A stroke occurs when a part of the brain does not receive enough blood and oxygen. The symptoms can vary depending on the size of the area and the location in the brain. It can cause minor changes or can lead to severe disability and death. A transient ischemic attack ( TIA) is similar to a stroke but is temporary. TIAs should be considered warning signs of a stroke. Risks for stroke include high blood pressure and cholesterol, smoking, and sedentary behavior. Healthy dietary choices and regular physical activity have been shown to decrease the risk.
Researchers from Germany conducted a study to determine if physical activity at any time in life could decrease the risk of stroke. The study, published in Stroke, found that physical activity in adulthood has beneficial effects.
The case-control study reviewed the records of 370 patients that had a stroke or TIA. They were compared to a control group of 370 people of similar sex and age from the same population. Both groups were asked about current and previous sport activities. The researchers found that:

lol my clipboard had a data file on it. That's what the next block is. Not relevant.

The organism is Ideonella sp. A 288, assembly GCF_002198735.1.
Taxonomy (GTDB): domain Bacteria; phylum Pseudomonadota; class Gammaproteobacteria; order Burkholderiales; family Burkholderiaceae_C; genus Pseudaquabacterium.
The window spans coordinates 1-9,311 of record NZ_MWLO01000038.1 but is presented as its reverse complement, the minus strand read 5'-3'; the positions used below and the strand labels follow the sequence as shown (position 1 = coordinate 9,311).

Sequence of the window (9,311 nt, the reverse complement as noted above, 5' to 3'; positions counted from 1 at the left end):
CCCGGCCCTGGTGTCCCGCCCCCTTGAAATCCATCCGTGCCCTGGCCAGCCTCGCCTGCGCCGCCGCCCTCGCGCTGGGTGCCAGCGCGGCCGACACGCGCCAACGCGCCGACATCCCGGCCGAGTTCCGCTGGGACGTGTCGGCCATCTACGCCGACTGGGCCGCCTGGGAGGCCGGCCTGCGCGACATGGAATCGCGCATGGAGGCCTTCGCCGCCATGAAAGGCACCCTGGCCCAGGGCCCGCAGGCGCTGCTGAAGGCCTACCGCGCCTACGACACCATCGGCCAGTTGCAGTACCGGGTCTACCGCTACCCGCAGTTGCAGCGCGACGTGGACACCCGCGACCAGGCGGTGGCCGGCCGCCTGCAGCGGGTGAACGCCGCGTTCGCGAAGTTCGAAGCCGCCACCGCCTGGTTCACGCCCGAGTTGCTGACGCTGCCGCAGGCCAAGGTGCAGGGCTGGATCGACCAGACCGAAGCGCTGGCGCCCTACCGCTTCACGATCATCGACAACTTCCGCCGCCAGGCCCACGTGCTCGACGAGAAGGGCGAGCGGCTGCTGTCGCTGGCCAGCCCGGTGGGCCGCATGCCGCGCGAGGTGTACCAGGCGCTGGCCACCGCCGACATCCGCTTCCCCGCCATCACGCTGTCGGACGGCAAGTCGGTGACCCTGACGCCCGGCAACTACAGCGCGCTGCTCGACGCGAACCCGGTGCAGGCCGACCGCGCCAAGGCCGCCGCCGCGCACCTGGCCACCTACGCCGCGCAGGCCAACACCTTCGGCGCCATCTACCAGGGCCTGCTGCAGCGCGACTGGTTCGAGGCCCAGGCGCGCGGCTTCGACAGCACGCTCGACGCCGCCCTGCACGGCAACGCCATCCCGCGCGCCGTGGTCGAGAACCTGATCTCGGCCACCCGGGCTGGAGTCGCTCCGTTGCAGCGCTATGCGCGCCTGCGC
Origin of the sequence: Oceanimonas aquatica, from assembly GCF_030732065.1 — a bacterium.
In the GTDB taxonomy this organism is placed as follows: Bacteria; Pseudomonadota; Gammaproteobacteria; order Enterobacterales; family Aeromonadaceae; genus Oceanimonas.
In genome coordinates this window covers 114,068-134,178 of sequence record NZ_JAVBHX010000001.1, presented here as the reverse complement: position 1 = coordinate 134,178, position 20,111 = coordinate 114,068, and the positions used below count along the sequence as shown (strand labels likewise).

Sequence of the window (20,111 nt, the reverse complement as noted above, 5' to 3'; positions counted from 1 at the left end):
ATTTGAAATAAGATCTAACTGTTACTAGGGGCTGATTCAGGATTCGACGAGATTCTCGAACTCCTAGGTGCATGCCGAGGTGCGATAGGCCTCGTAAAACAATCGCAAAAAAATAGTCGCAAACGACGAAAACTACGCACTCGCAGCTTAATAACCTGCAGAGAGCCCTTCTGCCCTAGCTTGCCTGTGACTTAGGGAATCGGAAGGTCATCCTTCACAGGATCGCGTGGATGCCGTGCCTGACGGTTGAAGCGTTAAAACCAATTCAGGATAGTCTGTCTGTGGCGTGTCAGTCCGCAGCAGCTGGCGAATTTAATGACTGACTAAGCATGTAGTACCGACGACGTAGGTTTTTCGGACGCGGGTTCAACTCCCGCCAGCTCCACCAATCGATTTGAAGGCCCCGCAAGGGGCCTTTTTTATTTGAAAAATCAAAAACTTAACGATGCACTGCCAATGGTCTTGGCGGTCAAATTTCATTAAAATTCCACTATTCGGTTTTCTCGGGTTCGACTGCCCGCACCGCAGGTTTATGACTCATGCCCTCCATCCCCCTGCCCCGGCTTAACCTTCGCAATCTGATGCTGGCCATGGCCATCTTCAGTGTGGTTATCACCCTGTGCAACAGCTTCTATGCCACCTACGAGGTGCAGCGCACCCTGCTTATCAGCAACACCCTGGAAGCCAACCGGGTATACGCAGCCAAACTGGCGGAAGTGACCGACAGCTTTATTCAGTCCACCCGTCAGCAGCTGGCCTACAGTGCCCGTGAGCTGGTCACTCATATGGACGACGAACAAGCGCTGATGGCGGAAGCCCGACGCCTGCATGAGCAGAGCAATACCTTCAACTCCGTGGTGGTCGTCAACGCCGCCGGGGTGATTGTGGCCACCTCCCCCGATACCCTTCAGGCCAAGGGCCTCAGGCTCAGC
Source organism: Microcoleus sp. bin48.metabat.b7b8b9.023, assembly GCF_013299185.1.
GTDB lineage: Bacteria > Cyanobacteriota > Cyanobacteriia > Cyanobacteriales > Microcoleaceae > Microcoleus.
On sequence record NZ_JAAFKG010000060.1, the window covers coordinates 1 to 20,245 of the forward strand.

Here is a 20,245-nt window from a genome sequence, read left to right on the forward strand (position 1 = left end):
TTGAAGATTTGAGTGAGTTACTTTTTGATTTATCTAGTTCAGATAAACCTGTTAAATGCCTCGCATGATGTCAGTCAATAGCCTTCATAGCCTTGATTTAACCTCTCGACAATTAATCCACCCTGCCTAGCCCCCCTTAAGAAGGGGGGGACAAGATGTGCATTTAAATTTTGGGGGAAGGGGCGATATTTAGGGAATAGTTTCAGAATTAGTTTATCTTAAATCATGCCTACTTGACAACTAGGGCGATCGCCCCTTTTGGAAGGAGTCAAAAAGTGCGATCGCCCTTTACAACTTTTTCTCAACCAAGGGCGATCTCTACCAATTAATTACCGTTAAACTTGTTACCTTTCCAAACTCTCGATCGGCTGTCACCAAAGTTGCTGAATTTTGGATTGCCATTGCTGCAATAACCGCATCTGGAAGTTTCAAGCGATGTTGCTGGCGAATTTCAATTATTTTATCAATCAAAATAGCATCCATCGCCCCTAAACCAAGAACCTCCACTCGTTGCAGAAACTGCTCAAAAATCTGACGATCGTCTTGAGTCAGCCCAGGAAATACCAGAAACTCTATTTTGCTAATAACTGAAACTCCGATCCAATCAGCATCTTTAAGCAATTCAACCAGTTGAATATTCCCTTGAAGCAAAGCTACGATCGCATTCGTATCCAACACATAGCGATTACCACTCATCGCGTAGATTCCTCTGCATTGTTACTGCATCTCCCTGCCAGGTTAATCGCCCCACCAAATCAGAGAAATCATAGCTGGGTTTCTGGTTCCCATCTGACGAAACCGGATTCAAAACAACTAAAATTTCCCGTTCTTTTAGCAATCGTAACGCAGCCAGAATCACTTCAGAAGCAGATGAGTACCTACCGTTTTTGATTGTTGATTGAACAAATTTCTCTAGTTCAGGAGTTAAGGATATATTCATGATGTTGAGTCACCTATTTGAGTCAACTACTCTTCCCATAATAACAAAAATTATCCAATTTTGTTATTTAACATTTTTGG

The researchers accounted for other factors that are linked to a higher risk of stroke such as vascular risks and education. Even after these risk factors were accounted for, recent activity appeared to be a significant factor.
Physical activity can help keep your heart and blood vessels healthy, which in turn can significantly reduce your risk of stroke. A case-control study design is the least reliable design because it can allow biases that may change the validity of the results. Physical activity is already known to be safe and effective. This study emphasizes that physical activity needs to be continued throughout life, or if you are not currently active, you can benefit from beginning physical activity.
Talk to your doctor about beginning an exercise program, especially if you have any heart conditions such as high blood pressure, high cholesterol, or heart disease or if you have had a previous stroke or TIA. Begin gradually. Add small bits of activity to your day such as taking stairs instead of elevators or walking instead of taking the car on small trips.
American Heart Association
National Stroke Association
Grau AJ, Barth C, Geletneky B, Ling P, Palm F, Lichy C, et al. Association between recent sports activity, sports activity in young adulthood, and stroke.Stroke. 2009 Feb;40(2):426-31. Epub 2008 Dec 24.
Last reviewed March 2009 by Larissa J. Lucas, MD